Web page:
Manufacturing of battery electrodes, while relying upon common coating techniques, can be extremely challenging due to formulation limitations, raw material limitations, the need to limit process aids, their high solids content, high loading requirements, consistency of loadings to balance anode to cathode capacity ratios, limitations in compatible polymer binders which then define acceptable solvents, the need for high density or particle packing, as well as a necessity to create patterns both in the web direction and cross web direction. Common techniques often start with relatively crude tape casting, then progressing to: rotary screen, three roll reverse, comma coating, and slot die.
One of the great challenges of defining an electrode formulation involves how the physical properties of the active materials influence and impact the requirements of the non- active components such as: conductors, polymers / binders, rheology aids, solvents, mix processes, the need for particle milling or aggregate reduction, filtration, and potential impurities from equipment wear. One of the critical properties of the raw materials can be directly associated with particle surface area. For example, common battery materials such as LiCo2, LiMnO2, Sulfur, FeS2, etc. are typically less than one m2/gm. While carbons can range from 20 to 2000 m2/gm, other active material such as MnO2 may have a surface area of 30 and CFX maybe 250 or greater. Years of empirical work on electrode formulations has resulted in transfer functions which, when based off of a combination of BET surface area and DBP (DiButyl Phthalate) absorption, can define a starting point for polymer content, while the conductivity of the active materials can be used to define the amount and carbon preference.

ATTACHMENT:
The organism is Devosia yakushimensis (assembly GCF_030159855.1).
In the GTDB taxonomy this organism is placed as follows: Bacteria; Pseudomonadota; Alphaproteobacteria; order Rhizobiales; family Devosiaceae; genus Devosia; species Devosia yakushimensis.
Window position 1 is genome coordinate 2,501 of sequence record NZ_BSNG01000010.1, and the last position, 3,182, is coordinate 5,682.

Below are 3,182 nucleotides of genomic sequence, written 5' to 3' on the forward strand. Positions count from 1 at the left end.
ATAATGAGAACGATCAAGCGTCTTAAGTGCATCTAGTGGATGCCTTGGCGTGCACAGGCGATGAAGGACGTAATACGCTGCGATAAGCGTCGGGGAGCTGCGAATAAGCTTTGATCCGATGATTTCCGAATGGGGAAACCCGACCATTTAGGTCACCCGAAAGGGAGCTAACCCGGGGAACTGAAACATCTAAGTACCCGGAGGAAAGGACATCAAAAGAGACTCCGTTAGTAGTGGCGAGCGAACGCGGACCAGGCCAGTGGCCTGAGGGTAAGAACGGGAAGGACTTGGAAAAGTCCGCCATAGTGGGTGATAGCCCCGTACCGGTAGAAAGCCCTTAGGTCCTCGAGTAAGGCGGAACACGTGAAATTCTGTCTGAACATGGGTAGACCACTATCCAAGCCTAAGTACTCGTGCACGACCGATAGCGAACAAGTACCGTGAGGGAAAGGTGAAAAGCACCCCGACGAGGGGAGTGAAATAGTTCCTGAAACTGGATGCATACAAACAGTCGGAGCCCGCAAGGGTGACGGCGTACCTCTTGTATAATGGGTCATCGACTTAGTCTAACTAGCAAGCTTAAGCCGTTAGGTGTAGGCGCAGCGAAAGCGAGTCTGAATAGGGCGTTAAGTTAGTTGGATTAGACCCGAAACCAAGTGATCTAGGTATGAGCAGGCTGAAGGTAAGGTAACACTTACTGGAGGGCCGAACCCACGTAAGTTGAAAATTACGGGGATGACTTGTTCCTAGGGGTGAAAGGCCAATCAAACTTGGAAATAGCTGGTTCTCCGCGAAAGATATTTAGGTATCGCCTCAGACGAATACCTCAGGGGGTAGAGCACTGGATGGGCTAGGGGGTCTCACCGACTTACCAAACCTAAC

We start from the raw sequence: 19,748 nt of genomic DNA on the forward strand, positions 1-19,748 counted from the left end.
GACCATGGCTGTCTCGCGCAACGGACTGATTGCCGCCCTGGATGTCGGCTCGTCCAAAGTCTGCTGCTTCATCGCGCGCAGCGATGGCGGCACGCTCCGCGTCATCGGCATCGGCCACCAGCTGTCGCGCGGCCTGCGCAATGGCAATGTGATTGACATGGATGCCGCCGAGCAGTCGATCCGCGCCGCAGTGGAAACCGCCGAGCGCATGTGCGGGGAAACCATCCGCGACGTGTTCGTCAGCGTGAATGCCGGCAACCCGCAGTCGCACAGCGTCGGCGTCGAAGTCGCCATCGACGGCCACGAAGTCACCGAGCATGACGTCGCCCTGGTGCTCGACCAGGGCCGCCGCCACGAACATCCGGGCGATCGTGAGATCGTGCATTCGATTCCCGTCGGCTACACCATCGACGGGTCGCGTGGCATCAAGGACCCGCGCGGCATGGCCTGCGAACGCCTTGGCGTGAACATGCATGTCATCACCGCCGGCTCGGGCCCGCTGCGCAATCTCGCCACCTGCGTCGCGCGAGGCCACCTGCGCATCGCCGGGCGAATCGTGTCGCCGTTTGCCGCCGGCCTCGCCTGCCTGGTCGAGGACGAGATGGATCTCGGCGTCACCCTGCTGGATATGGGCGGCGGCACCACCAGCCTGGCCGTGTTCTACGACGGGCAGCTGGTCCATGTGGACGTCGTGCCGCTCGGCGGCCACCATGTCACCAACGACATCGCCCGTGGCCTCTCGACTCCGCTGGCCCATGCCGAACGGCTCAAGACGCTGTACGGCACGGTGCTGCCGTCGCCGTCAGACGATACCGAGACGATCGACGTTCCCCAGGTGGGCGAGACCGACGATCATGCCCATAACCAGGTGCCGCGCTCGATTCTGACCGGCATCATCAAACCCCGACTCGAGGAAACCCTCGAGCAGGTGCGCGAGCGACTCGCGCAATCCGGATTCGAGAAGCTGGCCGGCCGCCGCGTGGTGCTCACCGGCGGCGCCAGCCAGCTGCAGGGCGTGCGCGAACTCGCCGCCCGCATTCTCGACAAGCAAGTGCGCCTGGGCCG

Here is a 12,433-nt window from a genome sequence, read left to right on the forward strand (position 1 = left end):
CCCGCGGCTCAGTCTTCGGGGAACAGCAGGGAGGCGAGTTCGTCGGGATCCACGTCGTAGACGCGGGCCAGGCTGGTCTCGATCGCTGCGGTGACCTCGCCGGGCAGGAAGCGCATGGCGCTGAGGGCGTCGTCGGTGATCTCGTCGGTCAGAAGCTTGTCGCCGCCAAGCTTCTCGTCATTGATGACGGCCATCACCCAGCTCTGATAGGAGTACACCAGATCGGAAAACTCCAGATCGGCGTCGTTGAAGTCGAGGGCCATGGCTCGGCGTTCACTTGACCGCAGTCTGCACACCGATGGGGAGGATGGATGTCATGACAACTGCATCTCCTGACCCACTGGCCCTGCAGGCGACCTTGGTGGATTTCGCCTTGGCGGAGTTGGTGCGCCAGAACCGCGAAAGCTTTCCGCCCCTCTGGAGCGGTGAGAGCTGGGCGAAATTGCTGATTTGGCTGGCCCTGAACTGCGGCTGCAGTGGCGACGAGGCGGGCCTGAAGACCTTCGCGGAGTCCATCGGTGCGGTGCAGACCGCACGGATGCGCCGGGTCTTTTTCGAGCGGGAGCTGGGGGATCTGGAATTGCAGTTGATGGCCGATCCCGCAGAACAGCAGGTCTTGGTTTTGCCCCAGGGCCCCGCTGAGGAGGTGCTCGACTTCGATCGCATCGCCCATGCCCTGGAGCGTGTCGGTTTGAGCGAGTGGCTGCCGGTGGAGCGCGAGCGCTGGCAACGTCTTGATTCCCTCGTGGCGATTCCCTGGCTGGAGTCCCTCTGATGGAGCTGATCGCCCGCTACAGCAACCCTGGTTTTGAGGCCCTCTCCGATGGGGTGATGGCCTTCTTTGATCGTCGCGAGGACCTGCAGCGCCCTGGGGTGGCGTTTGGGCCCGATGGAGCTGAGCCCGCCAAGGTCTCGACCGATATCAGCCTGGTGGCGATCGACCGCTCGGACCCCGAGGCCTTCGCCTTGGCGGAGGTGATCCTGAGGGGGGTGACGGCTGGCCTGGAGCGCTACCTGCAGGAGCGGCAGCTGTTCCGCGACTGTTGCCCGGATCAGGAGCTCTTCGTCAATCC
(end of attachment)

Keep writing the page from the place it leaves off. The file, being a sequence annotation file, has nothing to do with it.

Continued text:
For pattern or patch coating it’s important to measure the slurry rheology over a shear range that represents the coating process utilized. Since most battery coating formulations are shear sensitive or non-Newtonian, a single viscosity value can be very misleading. Additionally, and particularly for cross web mass free zones the type and speed (milliseconds) of mechanical, servo and or servo- mechanical processes, as well as fluid flow control, must be correlated to the web speed and length of the mass free zone. Lastly, it’s important to take into account the surface tension of the coating slurry and the substrate.
Powder compaction and particulate coating